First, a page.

Feb 14, 2019
Large to small growers move crops with Farm-to-School movement
Providence Organic Farm is a small vegetable-and-livestock operation in Michigan’s Antrim County, with a community supported agriculture (CSA) program and a roadside market.
But owners Ryan and Andrea Romeyn say direct sales to schools have led to the “dreamy” experience of doing a profitable higher-volume business in carrots. They harvest more than 20 acres of carrots, boxing them and shipping them out.
“It’s a crop that grows well on our land,” Andrea Romeyn said. “A lot of the things that we grow for CSA are loss leaders, meaning we either break even or lose a little money.”
A national farm-to-school movement represents a growing opportunity for sales for small-to-medium specialty crop growers.
A wide variety of local programs and nonprofit groups use the Farm-to-Table idea or name, and a wide variety of purchases are made. A USDA survey once found that schools purchased nearly $780 million a year in local food from farmers, ranchers, fishermen, food processors and manufacturers. The United States Department of Agriculture estimated the expenditures have only risen since the survey was conducted in 2015.
States like Michigan, New York and Oregon have grant programs encouraging school foodservice directors to buy local, and local growers are qualifying for orders.
In Michigan, a program called the 10 Cents a Meal Program is in its third year, now serving nearly 135,000 students and shelling out $575,000 in grants to the school districts after being expanded two years in a row.
“It’s been successful, and getting more successful. … It’s one of those things that take some time to catch on,” said former state senator Goeff Hansen. “It’s not as easy as ordering from your regular supplier.”
Hansen is a former grocery chain businessman from Oceana County, often called the “asparagus capital of the world.”
Hansen – whose term ran out at the end of 2018, chaired the state Senate K–12, School Aid, Education Appropriations Subcommittee, which introduced the initial funding for the program.
“It’s bringing the communities together more,” he said of the program.
The program works by providing 10 cents a meal in matching funds to purchase locally-grown fruits and vegetables. School districts that receive grants from the state are reimbursed for purchases they make. As the 10 Cents a Meal Program has grown, it’s not only inspired more direct sales between growers and schools but also has supported regional distributors, also called food hubs, who specialize in locally-grown foods – two thriving distributors are Michigan Farm to Freezer and Cherry Capital Foods.
Providence Organic Farm carrots sold through Cherry Capital Foods are a high-volume business and result in some sales to non-school entities far away. Romeyn said some of the carrots have been shipped as far as Chicago – more than a five-hour drive.
Ryan Romeyn, her husband, said that scaling up the carrot-growing operation came with a few hurdles.
Hand-pulling the carrots led to a labor issue. One year, in 2015, the harvest was delayed by wet weather that left the ground with the consistency of a “chocolate shake,” in Andrea’s words.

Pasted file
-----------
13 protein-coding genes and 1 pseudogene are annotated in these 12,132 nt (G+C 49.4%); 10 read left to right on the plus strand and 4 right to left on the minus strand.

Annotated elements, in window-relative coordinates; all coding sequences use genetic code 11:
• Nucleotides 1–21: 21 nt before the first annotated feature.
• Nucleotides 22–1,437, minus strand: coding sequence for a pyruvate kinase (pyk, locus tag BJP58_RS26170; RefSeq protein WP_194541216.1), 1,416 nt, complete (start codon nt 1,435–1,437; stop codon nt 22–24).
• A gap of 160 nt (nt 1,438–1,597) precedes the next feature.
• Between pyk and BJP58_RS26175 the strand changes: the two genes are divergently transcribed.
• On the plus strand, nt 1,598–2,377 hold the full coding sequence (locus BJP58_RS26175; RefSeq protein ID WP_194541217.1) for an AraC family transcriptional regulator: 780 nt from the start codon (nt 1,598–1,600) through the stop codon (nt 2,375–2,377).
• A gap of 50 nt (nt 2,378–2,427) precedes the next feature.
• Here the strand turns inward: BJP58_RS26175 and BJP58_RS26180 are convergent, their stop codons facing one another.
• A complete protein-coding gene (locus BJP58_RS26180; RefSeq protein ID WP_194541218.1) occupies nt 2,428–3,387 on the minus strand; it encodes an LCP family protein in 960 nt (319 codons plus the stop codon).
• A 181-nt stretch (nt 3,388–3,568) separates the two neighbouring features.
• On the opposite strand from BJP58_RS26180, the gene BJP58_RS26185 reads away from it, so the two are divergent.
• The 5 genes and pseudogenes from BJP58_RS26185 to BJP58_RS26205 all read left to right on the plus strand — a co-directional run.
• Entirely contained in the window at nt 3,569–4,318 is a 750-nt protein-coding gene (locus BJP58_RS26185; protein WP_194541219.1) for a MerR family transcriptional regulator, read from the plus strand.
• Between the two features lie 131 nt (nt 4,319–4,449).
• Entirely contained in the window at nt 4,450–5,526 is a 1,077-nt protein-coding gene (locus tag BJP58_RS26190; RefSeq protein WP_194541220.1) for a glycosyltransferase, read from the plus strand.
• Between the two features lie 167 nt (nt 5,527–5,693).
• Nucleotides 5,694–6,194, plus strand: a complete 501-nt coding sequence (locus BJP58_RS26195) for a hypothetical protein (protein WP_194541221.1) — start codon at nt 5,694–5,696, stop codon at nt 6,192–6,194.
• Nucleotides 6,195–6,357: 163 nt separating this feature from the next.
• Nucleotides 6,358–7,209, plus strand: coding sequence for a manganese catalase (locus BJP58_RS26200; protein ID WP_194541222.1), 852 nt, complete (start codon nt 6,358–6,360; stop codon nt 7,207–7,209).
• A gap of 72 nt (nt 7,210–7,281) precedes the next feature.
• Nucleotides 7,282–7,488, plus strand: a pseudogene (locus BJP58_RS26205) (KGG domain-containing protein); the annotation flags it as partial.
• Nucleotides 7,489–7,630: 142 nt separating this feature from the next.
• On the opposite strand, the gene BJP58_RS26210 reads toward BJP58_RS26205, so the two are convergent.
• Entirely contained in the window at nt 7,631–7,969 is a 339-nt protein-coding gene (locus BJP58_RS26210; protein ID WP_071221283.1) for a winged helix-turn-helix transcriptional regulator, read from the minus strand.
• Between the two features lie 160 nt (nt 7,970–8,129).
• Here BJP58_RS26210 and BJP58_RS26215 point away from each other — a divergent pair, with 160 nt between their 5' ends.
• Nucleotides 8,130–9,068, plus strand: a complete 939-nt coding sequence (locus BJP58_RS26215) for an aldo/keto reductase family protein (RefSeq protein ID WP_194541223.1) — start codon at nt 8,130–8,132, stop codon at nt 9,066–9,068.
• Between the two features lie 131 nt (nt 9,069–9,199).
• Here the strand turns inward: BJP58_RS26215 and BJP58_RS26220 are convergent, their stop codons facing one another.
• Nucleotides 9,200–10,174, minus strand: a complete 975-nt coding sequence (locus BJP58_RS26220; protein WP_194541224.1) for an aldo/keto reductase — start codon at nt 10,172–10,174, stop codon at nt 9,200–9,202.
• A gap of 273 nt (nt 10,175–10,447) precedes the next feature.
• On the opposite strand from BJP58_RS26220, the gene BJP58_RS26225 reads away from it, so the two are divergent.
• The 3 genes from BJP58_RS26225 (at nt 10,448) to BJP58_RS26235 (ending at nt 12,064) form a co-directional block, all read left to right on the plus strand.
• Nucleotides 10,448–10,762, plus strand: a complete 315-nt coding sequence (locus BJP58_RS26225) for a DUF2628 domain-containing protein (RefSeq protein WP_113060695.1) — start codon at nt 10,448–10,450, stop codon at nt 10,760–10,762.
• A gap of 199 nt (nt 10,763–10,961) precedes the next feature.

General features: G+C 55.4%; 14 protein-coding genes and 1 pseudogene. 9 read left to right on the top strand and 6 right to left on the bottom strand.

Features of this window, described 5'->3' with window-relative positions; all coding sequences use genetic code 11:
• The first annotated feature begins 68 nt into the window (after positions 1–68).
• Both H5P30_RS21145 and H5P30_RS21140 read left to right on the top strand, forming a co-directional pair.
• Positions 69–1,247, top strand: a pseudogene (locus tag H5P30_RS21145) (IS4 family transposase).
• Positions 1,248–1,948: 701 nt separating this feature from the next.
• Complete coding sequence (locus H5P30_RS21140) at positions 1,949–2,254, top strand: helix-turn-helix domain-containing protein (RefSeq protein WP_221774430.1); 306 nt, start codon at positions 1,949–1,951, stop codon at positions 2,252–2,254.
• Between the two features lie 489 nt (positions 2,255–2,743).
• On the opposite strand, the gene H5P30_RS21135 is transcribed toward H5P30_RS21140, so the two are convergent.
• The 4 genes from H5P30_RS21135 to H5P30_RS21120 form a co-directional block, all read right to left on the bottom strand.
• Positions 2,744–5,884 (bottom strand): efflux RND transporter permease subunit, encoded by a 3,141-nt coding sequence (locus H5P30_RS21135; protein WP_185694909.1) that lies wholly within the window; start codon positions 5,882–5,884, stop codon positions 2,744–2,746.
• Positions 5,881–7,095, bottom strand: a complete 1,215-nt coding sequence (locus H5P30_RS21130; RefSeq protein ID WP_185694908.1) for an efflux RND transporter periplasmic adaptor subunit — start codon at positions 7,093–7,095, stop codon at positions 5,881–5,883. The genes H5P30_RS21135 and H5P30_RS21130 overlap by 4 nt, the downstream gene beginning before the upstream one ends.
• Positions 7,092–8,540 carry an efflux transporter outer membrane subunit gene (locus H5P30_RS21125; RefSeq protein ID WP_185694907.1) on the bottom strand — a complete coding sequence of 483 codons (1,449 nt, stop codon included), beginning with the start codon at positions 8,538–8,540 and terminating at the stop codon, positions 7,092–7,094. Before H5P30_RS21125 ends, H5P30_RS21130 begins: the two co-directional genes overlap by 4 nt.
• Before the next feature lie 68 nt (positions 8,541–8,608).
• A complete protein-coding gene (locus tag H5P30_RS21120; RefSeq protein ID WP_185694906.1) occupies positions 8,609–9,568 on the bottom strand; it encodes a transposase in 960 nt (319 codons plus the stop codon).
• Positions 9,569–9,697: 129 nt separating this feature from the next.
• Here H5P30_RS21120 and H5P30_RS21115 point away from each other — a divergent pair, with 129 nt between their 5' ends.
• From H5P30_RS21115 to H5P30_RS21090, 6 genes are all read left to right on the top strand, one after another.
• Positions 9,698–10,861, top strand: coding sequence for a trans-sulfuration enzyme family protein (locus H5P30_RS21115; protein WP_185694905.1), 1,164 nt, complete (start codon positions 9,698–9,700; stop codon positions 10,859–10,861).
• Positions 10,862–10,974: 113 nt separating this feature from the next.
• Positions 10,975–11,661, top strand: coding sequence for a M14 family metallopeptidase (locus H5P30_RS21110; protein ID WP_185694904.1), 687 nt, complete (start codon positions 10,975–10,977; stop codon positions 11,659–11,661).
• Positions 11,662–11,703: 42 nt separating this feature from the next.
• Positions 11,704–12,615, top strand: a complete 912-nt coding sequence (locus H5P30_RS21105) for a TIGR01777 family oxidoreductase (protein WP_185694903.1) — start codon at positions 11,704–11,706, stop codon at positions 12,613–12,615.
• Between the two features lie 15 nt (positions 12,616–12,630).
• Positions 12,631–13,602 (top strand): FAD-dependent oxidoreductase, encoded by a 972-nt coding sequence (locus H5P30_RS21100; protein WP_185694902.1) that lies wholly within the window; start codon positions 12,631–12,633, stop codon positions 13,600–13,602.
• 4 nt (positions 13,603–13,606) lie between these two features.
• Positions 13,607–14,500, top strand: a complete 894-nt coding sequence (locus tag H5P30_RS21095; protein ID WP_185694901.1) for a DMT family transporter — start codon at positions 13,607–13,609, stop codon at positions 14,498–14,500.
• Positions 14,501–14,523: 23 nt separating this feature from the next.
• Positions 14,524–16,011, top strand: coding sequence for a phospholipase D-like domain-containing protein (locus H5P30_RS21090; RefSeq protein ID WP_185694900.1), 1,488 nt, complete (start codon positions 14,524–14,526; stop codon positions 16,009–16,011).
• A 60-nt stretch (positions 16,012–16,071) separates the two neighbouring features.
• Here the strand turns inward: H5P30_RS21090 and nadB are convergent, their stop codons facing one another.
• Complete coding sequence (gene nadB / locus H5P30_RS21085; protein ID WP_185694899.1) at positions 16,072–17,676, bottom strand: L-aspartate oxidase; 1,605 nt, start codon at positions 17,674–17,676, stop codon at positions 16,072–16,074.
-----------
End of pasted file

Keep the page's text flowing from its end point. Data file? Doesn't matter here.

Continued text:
“We were still pulling them, but then it dropped to 10 degrees and then they froze,” Ryan Romeyn said. The farm has since acquired a mid-1970s KES top-pull root harvester. The farm has also invested in its irrigation system and also a carrot washing line, and taken out a loan to do so.
A good market for a product and the ability to consistently produce are key in scaling up production.
For growers looking to scale up, “my advice would be, get comfortable growing it,” he said. “Figure out your pricing on it – figure out what you need to make on it to make it worthwhile. Then look at tools to help, and invest.”
Direct sales and distributors
Providence Organic Farm started selling carrots directly to schools in 2012, but now also sells its carrots through Cherry Capital Foods. One interesting direct customer is the school on Michigan’s Beaver Island – Andrea Romeyn delivers the food to the airport for transport there.
Another local school asked Romeyn to visit the cafeteria to talk about her produce.
“I had a fun time,” she said. “I just think it’s always worth your time to help children understand where their food comes from.”
Many other schools, though, aren’t ready for direct sales and prefer to work through distributors. And although most growers might take pride in supplying the schools, not all have the time to give presentations or even do their own deliveries. The group that started the local pilot program for the 10 Cents a Meal Program, the Groundwork Center for Resilient Communities, has always recognized that the farm-to-school movement has to be good business for growers.
“It’s about getting good things into the schools but it’s at the same time about building Michigan’s economy,” said Diane Conners, a policy specialist for Groundwork. “This is not a charitable effort, where we want growers to be donating to schools – it is where they are building business relationships and building the economy.”
Distributors like Cherry Capital Foods help larger growers like Hudsonville, Michigan’s Victory Farms provide vegetables to schools.
Victory Farms – owned by Michigan Rep. Roger Victory – cultivates about 800 acres and the vast majority of its produce is sold to mass distribution markets.
Farm Manager Jordan Bremer said selling to smaller, regional distributors like Cherry Capital Foods is still worth the effort, even though it makes up less than one percent of the farm’s total sales.
“Every little bit helps,” he said. “If it’s profitable it still makes sense to us. It’s partly to help the schools and partly because it’s so profitable.”
Above, Hudsonville, Michigan’s Victory Farms cultivates roughly 800 acres for vegetable production. Photo: Khalid Ibrahim (eatpomegranate)